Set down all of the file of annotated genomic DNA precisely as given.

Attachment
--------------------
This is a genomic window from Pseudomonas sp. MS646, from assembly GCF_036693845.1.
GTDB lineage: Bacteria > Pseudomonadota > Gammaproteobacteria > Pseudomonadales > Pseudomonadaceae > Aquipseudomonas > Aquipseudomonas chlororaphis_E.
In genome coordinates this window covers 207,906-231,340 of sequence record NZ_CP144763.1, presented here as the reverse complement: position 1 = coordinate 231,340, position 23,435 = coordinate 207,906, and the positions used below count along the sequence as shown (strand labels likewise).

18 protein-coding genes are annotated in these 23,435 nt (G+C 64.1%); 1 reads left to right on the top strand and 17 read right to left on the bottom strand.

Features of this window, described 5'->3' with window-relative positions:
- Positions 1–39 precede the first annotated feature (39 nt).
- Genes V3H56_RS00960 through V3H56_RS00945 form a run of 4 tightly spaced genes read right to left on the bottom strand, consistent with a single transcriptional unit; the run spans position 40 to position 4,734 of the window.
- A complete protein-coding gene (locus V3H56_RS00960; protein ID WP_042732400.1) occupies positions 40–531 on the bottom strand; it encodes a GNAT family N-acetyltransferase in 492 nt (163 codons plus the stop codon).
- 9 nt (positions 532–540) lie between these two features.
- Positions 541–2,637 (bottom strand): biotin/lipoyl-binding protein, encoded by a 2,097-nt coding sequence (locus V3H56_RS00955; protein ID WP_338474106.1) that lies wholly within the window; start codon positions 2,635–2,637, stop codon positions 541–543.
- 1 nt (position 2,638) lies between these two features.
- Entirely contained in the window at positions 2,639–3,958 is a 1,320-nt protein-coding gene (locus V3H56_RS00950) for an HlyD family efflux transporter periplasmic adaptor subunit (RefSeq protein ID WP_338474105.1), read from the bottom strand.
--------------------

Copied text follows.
This is a genomic window from Pseudomonas sp. MS646, from assembly GCF_036693845.1.
GTDB lineage: Bacteria > Pseudomonadota > Gammaproteobacteria > Pseudomonadales > Pseudomonadaceae > Aquipseudomonas > Aquipseudomonas chlororaphis_E.
In genome coordinates this window covers 207,906-231,340 of sequence record NZ_CP144763.1, presented here as the reverse complement: position 1 = coordinate 231,340, position 23,435 = coordinate 207,906, and the positions used below count along the sequence as shown (strand labels likewise).

18 protein-coding genes are annotated in these 23,435 nt (G+C 64.1%); 1 reads left to right on the top strand and 17 read right to left on the bottom strand.

Features of this window, described 5'->3' with window-relative positions:
- Positions 1–39 precede the first annotated feature (39 nt).
- Genes V3H56_RS00960 through V3H56_RS00945 form a run of 4 tightly spaced genes read right to left on the bottom strand, consistent with a single transcriptional unit; the run spans position 40 to position 4,734 of the window.
- A complete protein-coding gene (locus V3H56_RS00960; protein ID WP_042732400.1) occupies positions 40–531 on the bottom strand; it encodes a GNAT family N-acetyltransferase in 492 nt (163 codons plus the stop codon).
- 9 nt (positions 532–540) lie between these two features.
- Positions 541–2,637 (bottom strand): biotin/lipoyl-binding protein, encoded by a 2,097-nt coding sequence (locus V3H56_RS00955; protein ID WP_338474106.1) that lies wholly within the window; start codon positions 2,635–2,637, stop codon positions 541–543.
- 1 nt (position 2,638) lies between these two features.
- Entirely contained in the window at positions 2,639–3,958 is a 1,320-nt protein-coding gene (locus V3H56_RS00950) for an HlyD family efflux transporter periplasmic adaptor subunit (RefSeq protein ID WP_338474105.1), read from the bottom strand.